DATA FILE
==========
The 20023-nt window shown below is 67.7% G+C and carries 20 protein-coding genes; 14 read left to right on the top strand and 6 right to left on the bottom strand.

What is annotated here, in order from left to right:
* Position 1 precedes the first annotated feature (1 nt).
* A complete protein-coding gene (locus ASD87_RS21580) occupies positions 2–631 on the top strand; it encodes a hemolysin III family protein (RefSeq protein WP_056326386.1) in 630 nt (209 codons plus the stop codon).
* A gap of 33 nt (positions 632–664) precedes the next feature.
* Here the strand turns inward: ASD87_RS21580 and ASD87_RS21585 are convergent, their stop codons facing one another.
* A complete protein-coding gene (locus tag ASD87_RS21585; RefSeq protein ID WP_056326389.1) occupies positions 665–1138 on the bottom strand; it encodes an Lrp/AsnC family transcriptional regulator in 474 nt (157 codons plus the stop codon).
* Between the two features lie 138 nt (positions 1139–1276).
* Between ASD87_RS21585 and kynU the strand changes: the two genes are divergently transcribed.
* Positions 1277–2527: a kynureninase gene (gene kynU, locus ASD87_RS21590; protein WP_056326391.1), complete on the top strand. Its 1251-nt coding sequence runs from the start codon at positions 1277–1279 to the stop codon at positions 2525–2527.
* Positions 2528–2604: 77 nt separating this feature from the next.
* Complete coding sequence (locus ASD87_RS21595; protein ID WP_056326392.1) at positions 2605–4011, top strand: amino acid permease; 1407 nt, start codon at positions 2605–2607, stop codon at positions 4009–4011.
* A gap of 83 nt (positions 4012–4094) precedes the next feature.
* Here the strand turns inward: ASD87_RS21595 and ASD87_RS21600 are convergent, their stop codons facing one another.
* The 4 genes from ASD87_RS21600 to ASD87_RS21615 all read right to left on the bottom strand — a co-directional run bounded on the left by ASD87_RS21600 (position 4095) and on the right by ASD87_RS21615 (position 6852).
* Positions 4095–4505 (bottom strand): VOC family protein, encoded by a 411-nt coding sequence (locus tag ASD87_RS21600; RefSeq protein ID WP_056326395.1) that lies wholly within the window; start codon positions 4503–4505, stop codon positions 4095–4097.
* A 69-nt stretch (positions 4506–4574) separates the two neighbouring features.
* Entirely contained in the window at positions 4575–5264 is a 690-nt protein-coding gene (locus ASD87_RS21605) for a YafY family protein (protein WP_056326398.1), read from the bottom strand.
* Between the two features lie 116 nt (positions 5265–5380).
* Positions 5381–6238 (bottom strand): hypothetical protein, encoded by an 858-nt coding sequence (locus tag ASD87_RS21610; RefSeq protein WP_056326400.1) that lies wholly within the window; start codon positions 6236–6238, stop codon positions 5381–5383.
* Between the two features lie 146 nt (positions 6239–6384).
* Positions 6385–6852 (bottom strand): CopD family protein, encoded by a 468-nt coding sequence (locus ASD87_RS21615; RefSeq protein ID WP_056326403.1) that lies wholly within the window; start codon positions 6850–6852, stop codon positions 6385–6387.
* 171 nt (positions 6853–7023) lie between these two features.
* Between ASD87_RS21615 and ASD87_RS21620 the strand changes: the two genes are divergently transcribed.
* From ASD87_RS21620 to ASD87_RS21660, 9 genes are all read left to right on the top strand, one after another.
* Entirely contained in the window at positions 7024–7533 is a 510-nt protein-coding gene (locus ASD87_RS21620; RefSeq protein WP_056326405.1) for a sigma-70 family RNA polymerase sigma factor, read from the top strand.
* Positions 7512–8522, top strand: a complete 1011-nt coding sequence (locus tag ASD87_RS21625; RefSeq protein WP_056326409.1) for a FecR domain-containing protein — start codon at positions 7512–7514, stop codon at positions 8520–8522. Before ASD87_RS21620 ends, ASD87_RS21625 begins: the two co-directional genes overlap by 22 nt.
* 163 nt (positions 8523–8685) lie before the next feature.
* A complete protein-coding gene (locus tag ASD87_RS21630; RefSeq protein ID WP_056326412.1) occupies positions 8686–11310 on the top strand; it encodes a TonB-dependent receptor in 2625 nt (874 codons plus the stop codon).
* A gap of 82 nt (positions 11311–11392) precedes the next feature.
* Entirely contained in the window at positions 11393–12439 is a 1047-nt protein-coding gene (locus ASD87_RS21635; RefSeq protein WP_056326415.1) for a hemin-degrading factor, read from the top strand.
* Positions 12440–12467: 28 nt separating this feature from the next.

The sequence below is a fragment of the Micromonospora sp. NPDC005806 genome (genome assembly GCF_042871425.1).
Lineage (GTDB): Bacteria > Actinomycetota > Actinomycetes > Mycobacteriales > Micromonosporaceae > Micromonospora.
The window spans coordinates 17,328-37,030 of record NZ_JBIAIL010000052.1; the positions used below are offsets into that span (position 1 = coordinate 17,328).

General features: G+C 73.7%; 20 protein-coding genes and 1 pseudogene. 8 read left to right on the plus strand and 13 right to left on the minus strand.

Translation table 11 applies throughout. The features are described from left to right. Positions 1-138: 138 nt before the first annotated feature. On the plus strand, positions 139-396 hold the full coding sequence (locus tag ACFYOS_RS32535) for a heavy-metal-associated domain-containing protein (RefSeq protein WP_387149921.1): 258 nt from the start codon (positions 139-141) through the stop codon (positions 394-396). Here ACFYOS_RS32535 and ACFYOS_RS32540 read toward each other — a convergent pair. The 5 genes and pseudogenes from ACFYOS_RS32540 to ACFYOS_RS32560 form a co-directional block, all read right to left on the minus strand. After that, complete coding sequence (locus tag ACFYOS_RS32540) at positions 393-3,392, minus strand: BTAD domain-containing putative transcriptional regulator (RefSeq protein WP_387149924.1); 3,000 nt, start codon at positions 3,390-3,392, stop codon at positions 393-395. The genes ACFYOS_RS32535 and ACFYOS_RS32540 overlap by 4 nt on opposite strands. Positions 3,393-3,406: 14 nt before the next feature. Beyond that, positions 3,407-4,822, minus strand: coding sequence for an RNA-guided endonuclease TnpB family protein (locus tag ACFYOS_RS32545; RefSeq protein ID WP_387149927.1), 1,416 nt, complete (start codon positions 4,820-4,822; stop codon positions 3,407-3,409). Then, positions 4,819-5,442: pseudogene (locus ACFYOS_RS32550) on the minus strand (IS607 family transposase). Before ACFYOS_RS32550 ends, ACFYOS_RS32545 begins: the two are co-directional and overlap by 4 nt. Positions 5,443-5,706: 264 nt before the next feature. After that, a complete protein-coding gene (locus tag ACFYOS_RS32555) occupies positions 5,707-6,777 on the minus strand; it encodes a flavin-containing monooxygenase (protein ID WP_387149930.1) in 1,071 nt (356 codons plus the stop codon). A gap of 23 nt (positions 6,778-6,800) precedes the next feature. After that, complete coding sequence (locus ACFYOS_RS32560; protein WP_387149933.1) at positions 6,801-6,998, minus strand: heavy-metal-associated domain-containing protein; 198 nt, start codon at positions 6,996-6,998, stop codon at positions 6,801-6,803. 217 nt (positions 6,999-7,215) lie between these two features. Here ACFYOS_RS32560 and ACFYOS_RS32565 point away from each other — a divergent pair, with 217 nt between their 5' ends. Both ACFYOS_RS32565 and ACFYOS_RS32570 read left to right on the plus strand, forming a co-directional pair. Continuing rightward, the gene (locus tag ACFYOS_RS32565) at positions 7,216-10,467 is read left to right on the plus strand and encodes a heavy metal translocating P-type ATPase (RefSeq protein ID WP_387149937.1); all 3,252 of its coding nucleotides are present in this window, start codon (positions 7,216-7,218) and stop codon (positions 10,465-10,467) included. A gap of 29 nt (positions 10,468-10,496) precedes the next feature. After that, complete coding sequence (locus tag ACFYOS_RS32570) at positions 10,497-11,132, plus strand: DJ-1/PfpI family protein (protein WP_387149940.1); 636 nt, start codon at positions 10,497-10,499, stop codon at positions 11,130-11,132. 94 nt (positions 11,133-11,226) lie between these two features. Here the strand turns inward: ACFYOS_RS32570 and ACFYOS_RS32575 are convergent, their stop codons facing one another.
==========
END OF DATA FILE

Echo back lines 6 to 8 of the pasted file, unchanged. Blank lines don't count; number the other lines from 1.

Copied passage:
* Here the strand turns inward: ASD87_RS21580 and ASD87_RS21585 are convergent, their stop codons facing one another.
* A complete protein-coding gene (locus tag ASD87_RS21585; RefSeq protein ID WP_056326389.1) occupies positions 665–1138 on the bottom strand; it encodes an Lrp/AsnC family transcriptional regulator in 474 nt (157 codons plus the stop codon).
* Between the two features lie 138 nt (positions 1139–1276).